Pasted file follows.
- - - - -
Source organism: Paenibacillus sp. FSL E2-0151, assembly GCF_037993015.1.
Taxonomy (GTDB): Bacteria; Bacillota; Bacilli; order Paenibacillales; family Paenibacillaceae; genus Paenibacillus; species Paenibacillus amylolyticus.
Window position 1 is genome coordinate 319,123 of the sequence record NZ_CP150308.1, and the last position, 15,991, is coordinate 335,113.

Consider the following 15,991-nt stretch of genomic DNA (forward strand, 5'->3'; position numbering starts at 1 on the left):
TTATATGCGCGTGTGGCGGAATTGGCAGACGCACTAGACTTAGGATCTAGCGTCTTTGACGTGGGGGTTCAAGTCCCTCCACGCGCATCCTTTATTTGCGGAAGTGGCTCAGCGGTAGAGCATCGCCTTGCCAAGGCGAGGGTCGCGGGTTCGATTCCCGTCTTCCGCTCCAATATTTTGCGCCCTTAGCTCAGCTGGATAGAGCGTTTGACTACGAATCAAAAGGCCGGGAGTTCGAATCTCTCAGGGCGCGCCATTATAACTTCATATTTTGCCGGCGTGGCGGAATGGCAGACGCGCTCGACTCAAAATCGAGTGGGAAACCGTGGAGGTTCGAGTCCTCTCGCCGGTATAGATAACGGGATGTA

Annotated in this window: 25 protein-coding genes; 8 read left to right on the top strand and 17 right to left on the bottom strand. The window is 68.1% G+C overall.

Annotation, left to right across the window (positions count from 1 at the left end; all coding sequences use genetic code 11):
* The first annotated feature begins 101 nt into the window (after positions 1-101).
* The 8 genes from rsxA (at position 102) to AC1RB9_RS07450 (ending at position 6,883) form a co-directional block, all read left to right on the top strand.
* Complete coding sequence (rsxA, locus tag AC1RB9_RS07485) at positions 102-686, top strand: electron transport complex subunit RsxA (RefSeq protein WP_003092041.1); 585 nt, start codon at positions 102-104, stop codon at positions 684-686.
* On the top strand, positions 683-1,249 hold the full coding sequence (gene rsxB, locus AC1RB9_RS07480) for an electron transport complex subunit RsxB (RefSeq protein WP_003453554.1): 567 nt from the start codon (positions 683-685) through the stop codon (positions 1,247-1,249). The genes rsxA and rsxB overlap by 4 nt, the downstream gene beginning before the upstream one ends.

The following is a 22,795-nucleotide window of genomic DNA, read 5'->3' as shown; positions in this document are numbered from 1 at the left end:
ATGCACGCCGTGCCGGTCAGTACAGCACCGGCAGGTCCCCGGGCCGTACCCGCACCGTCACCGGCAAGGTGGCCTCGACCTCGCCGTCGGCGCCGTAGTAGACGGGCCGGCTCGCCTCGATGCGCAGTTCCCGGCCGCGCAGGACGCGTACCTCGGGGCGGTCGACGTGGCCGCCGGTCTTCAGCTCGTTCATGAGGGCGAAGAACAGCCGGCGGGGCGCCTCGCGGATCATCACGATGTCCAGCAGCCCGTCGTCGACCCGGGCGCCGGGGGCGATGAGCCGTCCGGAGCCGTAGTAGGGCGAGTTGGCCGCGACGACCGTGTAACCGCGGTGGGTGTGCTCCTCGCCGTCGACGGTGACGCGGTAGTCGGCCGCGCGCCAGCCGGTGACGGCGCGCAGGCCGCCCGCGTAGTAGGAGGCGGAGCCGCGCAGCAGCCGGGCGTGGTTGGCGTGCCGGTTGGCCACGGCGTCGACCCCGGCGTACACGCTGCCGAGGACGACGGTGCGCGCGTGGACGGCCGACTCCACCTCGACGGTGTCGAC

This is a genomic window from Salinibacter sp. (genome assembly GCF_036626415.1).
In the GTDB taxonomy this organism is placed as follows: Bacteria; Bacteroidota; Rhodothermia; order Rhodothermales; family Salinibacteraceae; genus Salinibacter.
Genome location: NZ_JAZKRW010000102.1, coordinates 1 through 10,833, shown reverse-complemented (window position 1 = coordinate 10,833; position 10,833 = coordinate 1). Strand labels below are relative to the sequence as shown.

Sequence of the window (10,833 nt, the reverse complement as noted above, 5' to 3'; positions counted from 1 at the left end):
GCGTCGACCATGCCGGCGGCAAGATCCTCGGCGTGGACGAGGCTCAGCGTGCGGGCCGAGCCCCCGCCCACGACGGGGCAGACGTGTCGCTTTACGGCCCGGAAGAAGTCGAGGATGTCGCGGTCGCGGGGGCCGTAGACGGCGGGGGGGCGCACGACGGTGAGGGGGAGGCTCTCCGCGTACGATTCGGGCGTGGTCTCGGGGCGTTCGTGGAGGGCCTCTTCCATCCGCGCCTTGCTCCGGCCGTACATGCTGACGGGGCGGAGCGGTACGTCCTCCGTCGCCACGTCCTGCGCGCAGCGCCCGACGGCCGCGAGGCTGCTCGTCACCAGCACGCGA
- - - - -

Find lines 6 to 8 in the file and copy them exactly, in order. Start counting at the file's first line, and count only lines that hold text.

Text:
Annotated in this window: 25 protein-coding genes; 8 read left to right on the top strand and 17 right to left on the bottom strand. The window is 68.1% G+C overall.

Annotation, left to right across the window (positions count from 1 at the left end; all coding sequences use genetic code 11):
* The first annotated feature begins 101 nt into the window (after positions 1-101).